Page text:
Undoubtedly, comScore is one of the most frequently-used sources for digital analytics. However, not everybody is convinced of the site’s accuracy and ability to take into account all contributable factors (again, remember the confounding issue: many of these statistics include a wide range of often dubious numerics, many new to the landscape). When reached for comment regarding Vice’s declining web traffic in 2016, a spokesman for the company told Variety, “Comscore doesn’t capture the entire universe of viewers consuming Vice content across all screens and platforms. Since introducing new viewership products earlier this year, overall audience size has continued to grow, with watch time at an all time high.”
On the surface, the phrase “Vice traffic” may conjure up the simplistic understanding of how many people are logging in — or being rerouted to — www.vice.com over a given month. But, as Variety’s Andrew Wallenstein indicated in March, the complexity of truth allows for the company to present data that may significantly misrepresent it’s actual readership:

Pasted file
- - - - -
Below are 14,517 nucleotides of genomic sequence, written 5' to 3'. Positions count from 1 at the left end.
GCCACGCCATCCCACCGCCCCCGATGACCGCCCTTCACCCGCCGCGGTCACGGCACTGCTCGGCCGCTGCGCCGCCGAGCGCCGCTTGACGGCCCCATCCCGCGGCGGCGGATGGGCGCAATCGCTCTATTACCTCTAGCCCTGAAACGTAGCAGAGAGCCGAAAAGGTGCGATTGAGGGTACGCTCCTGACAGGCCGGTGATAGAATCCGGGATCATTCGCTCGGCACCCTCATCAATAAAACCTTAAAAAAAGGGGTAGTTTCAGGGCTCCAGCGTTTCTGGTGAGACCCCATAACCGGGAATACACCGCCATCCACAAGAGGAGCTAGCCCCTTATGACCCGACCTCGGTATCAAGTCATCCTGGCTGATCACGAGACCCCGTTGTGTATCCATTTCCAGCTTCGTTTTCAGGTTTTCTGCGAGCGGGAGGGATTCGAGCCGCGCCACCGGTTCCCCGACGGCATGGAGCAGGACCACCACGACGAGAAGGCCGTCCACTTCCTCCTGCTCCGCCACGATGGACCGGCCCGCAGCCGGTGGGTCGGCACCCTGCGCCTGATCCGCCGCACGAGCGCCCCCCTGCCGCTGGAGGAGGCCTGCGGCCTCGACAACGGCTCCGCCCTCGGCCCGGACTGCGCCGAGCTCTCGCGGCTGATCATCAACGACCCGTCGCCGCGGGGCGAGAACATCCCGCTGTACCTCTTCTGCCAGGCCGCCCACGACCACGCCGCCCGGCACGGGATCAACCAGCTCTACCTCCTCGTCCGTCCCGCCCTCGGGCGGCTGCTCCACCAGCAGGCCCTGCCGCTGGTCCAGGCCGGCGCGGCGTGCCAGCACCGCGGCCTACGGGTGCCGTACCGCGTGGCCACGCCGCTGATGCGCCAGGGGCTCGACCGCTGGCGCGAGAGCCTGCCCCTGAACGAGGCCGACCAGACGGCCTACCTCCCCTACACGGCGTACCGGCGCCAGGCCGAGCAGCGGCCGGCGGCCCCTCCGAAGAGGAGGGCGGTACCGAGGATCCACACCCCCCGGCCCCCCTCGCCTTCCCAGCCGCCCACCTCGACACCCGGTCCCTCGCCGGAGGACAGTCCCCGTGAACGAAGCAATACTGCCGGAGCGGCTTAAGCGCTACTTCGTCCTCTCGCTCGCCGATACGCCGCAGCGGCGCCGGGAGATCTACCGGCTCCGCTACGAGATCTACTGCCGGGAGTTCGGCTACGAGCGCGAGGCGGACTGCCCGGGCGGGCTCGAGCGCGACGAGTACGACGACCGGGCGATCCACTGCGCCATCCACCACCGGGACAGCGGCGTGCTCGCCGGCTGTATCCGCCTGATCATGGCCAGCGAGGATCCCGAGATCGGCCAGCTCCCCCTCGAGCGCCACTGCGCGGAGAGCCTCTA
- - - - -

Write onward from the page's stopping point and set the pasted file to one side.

The inventory that Vice makes available to media buyers is actually a combination of its own website, Vice.com, and a collection of other Web properties Vice doesn’t really own or operate, such as ModernFarmer.com and ThePlaidZebra.com. Comscore enables this arrangement by allowing one publisher to essentially sign away its audience to another publisher through a document known as a “traffic assignment” letter. These pacts are typically struck by smaller publishers lacking advertising sales infrastructure; in exchange for turning over their traffic, they can have their inventory represented by a bigger entity with better access to a wider range of marketers.